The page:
Josephine Pino


Blue base and feathered gold

light sprouting agave


violent flames

toss pent up heat


My cheeks catch hot and flush rose, and

juniper sweet smoke blows


over my tongue as

I taste screaming wood


and chemical starter

assaults my nose.


The hickory crack burn rages

yet a chill remains, stubborn


at my neck’s nape and root of

my spine, the place where the denim


of my jeans ends, gaping beltless

beneath the edge


of my sanguine shirt,

cold pouring upward grazing skin.


Or perhaps it is in my imagination,

a background recognition


that cold refuses to leave; it only

becomes buried by the creeping hot air


as striated wood releases itself

into oblivion, sucking oxygen.


It’s better than the worms.

And I peer into the flame with


unfocused vision, reality clouded by

smoky scotch, melting into peaty warmth


that reaches

neurons of me not bloomed here,


not touched by the flame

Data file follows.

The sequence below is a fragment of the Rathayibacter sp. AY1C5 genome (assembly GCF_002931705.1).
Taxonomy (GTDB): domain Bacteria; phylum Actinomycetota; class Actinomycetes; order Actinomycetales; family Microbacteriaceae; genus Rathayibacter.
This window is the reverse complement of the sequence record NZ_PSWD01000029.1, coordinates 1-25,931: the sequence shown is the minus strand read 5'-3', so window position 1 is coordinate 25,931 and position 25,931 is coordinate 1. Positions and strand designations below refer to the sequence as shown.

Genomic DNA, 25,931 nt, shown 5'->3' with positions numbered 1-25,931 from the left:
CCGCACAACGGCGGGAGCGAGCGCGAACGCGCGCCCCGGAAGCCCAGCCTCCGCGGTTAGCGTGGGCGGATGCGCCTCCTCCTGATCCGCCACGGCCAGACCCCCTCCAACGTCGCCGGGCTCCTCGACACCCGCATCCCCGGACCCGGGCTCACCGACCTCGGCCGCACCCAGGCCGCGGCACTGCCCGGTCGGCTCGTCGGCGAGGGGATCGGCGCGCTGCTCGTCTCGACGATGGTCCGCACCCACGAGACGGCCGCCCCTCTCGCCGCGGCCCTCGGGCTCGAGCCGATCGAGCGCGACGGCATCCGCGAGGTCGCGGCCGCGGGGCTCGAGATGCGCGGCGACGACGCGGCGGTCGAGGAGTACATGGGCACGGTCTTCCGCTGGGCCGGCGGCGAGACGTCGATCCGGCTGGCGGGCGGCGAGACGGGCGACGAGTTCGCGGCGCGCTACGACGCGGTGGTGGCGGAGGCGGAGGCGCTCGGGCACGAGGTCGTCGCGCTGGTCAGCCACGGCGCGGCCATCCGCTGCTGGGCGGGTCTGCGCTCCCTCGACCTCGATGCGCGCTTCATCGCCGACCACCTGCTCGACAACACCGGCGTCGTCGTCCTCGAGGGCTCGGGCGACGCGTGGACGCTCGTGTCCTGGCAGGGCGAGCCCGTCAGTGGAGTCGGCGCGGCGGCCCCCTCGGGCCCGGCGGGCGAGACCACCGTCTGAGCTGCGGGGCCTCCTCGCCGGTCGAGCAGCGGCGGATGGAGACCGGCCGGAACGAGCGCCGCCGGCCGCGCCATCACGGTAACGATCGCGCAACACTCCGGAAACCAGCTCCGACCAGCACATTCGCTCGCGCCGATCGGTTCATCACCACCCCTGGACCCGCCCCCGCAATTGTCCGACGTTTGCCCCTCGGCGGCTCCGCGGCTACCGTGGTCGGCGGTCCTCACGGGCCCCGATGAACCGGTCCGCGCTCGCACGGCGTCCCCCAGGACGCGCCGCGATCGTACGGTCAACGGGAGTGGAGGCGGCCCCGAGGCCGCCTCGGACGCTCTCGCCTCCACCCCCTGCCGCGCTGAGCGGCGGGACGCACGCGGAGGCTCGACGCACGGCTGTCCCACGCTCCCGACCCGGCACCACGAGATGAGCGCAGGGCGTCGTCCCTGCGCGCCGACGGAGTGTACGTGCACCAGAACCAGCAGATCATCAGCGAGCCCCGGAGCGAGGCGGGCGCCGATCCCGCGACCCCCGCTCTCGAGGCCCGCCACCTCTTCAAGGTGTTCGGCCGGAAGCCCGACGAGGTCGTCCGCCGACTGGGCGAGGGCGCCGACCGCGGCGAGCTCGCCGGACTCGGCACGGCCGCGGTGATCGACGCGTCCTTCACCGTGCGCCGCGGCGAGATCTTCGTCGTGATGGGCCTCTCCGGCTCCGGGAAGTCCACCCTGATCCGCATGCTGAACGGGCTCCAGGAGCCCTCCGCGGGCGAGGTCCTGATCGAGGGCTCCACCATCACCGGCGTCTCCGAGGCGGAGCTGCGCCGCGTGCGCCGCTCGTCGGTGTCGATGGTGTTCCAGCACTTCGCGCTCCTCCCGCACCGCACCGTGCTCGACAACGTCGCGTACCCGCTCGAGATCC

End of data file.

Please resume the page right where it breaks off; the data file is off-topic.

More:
though in it I give myself permission


to see what isn’t there,

faces of people forgotten, beasts with


teeth bared,

albatross wings



Low moans, gurgles and hoots and


absent sounds emanate

from the fire even as it


flickers in death  and

folds into the ash


leaving behind astral embers

lest we be left,


vision blurred,

thinking that none of it mattered

Josephine Pino is an educator, social justice warrior, and marine biochemist who recently discovered a passion for poetry. She enjoys exploring the intersecting lines between humans, emotions and nature. Josephine grew up in the rich cultural and natural beauty of New Mexico and now resides near lovely green Portland, Oregon. She teaches Biology at Portland Community College. She recently published her first poem, in El Portal.

"As a biologist, I find poignancy in the beautiful intricacy of things that we know exist although we cannot see them directly. "Campfire, sanguine" spilled forth during a time in which I was in the midst of a mysterious health scare and it represents both my fear for my future and a recognition of the beauty of life yet to be lived."